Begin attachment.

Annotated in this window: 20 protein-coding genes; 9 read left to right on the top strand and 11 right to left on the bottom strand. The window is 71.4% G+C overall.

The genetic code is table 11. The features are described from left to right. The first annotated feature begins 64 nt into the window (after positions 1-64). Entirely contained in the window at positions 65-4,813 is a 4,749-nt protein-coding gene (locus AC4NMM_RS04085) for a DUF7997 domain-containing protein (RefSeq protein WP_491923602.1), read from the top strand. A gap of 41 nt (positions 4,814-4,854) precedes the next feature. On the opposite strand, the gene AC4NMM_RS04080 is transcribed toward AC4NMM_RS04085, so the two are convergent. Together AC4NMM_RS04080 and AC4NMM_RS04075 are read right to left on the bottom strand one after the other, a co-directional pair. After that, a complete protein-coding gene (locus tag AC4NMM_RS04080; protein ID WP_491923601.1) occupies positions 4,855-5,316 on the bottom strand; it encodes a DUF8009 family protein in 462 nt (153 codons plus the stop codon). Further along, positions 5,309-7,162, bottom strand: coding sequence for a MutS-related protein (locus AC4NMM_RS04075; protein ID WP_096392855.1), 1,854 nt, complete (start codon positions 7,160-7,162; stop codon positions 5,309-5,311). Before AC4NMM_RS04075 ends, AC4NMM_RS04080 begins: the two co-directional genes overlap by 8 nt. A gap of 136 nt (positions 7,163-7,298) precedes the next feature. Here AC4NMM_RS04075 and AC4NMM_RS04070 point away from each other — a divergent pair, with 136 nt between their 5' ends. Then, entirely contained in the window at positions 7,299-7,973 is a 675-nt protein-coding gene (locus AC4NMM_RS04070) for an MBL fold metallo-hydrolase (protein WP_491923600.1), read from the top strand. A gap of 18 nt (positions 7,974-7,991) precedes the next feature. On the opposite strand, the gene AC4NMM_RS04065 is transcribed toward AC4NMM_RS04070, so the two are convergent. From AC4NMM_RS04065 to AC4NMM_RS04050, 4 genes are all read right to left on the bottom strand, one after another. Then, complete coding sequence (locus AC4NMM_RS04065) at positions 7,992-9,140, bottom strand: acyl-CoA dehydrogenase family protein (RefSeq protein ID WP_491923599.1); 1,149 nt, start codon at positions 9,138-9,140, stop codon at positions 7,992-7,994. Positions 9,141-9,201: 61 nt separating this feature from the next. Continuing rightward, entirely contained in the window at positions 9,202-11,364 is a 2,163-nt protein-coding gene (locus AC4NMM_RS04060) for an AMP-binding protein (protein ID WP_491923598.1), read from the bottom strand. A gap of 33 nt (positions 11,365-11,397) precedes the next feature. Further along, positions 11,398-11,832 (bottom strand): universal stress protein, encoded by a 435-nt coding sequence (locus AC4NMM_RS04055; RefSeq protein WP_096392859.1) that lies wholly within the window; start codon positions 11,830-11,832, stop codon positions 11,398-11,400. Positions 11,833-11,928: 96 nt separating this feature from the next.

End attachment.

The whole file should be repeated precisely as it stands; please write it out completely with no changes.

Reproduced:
Annotated in this window: 20 protein-coding genes; 9 read left to right on the top strand and 11 right to left on the bottom strand. The window is 71.4% G+C overall.

The genetic code is table 11. The features are described from left to right. The first annotated feature begins 64 nt into the window (after positions 1-64). Entirely contained in the window at positions 65-4,813 is a 4,749-nt protein-coding gene (locus AC4NMM_RS04085) for a DUF7997 domain-containing protein (RefSeq protein WP_491923602.1), read from the top strand. A gap of 41 nt (positions 4,814-4,854) precedes the next feature. On the opposite strand, the gene AC4NMM_RS04080 is transcribed toward AC4NMM_RS04085, so the two are convergent. Together AC4NMM_RS04080 and AC4NMM_RS04075 are read right to left on the bottom strand one after the other, a co-directional pair. After that, a complete protein-coding gene (locus tag AC4NMM_RS04080; protein ID WP_491923601.1) occupies positions 4,855-5,316 on the bottom strand; it encodes a DUF8009 family protein in 462 nt (153 codons plus the stop codon). Further along, positions 5,309-7,162, bottom strand: coding sequence for a MutS-related protein (locus AC4NMM_RS04075; protein ID WP_096392855.1), 1,854 nt, complete (start codon positions 7,160-7,162; stop codon positions 5,309-5,311). Before AC4NMM_RS04075 ends, AC4NMM_RS04080 begins: the two co-directional genes overlap by 8 nt. A gap of 136 nt (positions 7,163-7,298) precedes the next feature. Here AC4NMM_RS04075 and AC4NMM_RS04070 point away from each other — a divergent pair, with 136 nt between their 5' ends. Then, entirely contained in the window at positions 7,299-7,973 is a 675-nt protein-coding gene (locus AC4NMM_RS04070) for an MBL fold metallo-hydrolase (protein WP_491923600.1), read from the top strand. A gap of 18 nt (positions 7,974-7,991) precedes the next feature. On the opposite strand, the gene AC4NMM_RS04065 is transcribed toward AC4NMM_RS04070, so the two are convergent. From AC4NMM_RS04065 to AC4NMM_RS04050, 4 genes are all read right to left on the bottom strand, one after another. Then, complete coding sequence (locus AC4NMM_RS04065) at positions 7,992-9,140, bottom strand: acyl-CoA dehydrogenase family protein (RefSeq protein ID WP_491923599.1); 1,149 nt, start codon at positions 9,138-9,140, stop codon at positions 7,992-7,994. Positions 9,141-9,201: 61 nt separating this feature from the next. Continuing rightward, entirely contained in the window at positions 9,202-11,364 is a 2,163-nt protein-coding gene (locus AC4NMM_RS04060) for an AMP-binding protein (protein ID WP_491923598.1), read from the bottom strand. A gap of 33 nt (positions 11,365-11,397) precedes the next feature. Further along, positions 11,398-11,832 (bottom strand): universal stress protein, encoded by a 435-nt coding sequence (locus AC4NMM_RS04055; RefSeq protein WP_096392859.1) that lies wholly within the window; start codon positions 11,830-11,832, stop codon positions 11,398-11,400. Positions 11,833-11,928: 96 nt separating this feature from the next.